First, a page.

Building the interface for Obamacare isn't just "developing a website," it's developing an unprecedented national network that connects ALL our biggest national agencies (SS, HHS, IRS, SSA, DHS, VHA, Peace Corps, OPM and DOD) with ALL our state/city government offices - from NYC's City Hall to the records in the basement of East Bumfuck, USA. South Bumfuck, too, and that's in the deepest, reddest south.
I'll give you a billion dollars right now to build one algorithm that extracts, compares, matches, then confirms individual citizen data from the secure databases of all 50 state governments - including dozens run by Republicans determined to sabotage you. The algorithm must connect securely and convert the state's variables into a universal variable for the ACA's data hub.
The Obamacare website must knit together platforms from five huge federal agencies — Homeland Security, the Social Security Administration, HHS, the Treasury Department and the Department of Justice — each of which marches to its own IT specifications. It must also interact with separate systems set up by the 15 states that built their own exchanges, plus all of those outside insurers.OK. Ready? Go! ... Wait! Don't forget the legal hurdles:
It’s an unprecedented experiment in federal information technology.
“If they pull it off, they will be making IT history,” said Stephen Parente, director of the Medical Industry Leadership Institute at the University of Minnesota and a former health care adviser to Sen. John McCain. “This has never been done before.”
Computer Matching Agreements are required for data exchanges between CMS and IRS, SSA, DHS, VHA, and DOD because information is transmitted from the data hub and matched against the other agencies’ records for use by the exchanges or Medicaid or CHIP agencies for use in eligibility determinations.Uh Oh, wait again!
I've lived in eleven states over my lifetime, and I have a very common name. The algorithm that executes when I click "SUBMIT APPLICATION" will have to compare all the data in all those states to make sure I haven't signed up there ... or the thousands of other women with my name.
Oh, and BTW - no, I was not born in 1917, even though two of the credit agencies insist I was, in spite of my repeated efforts to prove I'm not 97 years old. The last state I lived in kept sending me information about collecting social security. So, that magical SUBMIT APPLICATION button must parse inaccurate data, too.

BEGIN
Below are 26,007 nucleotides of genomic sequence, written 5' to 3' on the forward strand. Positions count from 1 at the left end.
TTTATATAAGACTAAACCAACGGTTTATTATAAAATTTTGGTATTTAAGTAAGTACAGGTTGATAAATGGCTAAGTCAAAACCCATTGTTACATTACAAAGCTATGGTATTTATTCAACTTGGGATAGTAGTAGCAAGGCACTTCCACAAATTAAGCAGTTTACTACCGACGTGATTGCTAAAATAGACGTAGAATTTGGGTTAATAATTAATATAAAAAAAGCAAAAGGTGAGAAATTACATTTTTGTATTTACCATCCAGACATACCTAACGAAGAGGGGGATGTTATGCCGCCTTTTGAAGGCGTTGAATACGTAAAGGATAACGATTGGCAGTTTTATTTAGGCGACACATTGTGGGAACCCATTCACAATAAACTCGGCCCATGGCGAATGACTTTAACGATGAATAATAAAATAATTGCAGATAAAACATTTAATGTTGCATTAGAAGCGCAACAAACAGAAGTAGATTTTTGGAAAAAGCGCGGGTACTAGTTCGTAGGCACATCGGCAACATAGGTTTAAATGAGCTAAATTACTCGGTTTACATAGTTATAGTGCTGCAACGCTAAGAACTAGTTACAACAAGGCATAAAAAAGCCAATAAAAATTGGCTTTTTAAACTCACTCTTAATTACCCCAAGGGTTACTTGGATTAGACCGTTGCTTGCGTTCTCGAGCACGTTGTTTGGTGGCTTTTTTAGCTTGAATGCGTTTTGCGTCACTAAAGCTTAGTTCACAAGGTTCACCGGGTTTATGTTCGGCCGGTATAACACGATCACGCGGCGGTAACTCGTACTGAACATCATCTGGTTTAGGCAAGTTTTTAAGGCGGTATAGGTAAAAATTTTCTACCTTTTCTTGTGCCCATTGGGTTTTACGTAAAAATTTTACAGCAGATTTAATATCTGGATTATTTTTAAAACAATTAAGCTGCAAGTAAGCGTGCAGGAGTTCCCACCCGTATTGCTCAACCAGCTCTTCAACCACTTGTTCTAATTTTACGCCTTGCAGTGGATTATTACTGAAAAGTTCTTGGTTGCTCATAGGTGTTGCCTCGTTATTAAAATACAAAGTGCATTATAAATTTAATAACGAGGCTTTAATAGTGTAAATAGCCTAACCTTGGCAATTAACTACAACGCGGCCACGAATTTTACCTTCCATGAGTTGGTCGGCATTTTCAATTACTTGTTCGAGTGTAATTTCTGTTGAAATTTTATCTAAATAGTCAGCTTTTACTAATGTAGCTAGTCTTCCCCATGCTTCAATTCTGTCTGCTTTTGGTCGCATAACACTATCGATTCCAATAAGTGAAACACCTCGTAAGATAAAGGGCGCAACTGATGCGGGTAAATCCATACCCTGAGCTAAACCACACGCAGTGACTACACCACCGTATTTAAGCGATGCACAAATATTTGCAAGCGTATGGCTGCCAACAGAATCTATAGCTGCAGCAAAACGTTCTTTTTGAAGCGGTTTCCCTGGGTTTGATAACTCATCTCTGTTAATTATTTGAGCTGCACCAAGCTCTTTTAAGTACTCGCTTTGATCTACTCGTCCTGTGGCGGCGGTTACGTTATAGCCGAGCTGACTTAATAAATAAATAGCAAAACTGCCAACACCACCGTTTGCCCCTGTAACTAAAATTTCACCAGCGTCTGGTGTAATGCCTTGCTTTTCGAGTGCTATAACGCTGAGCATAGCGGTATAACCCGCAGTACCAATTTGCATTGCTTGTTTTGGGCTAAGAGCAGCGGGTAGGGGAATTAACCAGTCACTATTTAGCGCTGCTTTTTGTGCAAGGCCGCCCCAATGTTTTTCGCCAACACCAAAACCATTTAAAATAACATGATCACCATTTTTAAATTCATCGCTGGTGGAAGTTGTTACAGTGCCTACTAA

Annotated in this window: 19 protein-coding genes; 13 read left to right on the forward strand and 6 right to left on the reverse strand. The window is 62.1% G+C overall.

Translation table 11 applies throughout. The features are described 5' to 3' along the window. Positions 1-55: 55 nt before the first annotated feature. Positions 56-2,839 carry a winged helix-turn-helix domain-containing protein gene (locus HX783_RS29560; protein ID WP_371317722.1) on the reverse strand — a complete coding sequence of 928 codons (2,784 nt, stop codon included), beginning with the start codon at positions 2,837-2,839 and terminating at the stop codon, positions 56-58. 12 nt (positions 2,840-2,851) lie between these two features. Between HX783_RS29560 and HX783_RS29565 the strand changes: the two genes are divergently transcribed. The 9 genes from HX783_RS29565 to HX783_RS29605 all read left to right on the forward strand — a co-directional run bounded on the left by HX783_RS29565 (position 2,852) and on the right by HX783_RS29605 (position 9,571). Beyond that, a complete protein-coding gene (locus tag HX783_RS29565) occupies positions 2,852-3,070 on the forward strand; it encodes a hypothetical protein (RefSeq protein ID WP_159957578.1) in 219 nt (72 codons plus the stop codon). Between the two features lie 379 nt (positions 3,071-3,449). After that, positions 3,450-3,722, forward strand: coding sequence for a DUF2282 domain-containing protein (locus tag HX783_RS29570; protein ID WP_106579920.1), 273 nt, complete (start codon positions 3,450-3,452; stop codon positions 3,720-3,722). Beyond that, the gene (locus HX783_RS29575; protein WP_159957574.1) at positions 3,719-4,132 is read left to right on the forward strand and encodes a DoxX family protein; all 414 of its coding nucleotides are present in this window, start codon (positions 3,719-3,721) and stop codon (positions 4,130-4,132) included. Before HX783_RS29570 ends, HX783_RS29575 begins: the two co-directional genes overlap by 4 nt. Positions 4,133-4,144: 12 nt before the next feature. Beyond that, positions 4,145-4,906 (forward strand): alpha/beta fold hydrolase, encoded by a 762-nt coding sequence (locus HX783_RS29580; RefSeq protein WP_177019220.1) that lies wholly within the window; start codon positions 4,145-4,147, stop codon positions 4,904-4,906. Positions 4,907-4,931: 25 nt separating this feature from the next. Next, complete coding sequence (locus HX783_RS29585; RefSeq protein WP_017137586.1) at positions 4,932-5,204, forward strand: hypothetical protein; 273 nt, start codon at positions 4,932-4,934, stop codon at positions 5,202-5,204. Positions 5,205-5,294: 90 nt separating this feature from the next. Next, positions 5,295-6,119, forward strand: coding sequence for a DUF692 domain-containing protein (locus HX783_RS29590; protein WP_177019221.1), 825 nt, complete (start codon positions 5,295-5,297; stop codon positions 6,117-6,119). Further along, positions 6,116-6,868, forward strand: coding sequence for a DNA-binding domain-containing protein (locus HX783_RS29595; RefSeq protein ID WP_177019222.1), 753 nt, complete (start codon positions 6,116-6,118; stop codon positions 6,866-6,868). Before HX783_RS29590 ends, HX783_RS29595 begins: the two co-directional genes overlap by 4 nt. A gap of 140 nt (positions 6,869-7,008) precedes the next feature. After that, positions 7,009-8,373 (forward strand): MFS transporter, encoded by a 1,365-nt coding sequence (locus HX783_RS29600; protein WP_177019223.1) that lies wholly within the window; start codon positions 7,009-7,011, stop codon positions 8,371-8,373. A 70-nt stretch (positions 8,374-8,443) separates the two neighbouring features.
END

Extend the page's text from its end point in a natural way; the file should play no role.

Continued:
Imagine what Janice Keihanaikukauakahihuliheekahaunaele is going through?
It's not "just building a website" by any stretch of the imagination. I'm so sick of people saying it. Even web developers are saying it, when they clearly should know better. I'm just a graphic designer, but I've done enough web development to know a SUBMIT APPLICATION button doesn't just load the next page.
I get that it's frustrating. But I also get that it's technology that's never even been attempted before, so I'm patient. It's history being made.
After all, I've been waiting since 1997 to see a doctor. Now, the only thing between me an a doctor are the tech nerds that I love so much. They'll get it done.
If you're interested in reading more, check out the government status report from June: PATIENT PROTECTION AND AFFORDABLE CARE ACT Status of CMS Efforts to Establish Federally Facilitated Health Insurance Exchanges
[UPDATE] I just got a blast email from the White House titled, I kid you not, "More than just a website." Key points of the email:
Here are some of the things we've done in the meantime to make the process easier. Take a look, and pass this message along to those you know who are trying to sign up for health care:
• You can now preview plans and prices available in your area without filling out the online application.
• You can find out, with an improved calculator, whether your income and household size may qualify you for lower costs on your monthly premiums and out-of-pocket costs.
• You can apply for coverage 4 ways: by phone, online, by mail with a paper application, or with the help of an in-person assister.
Thanks, and stay tuned for more updates.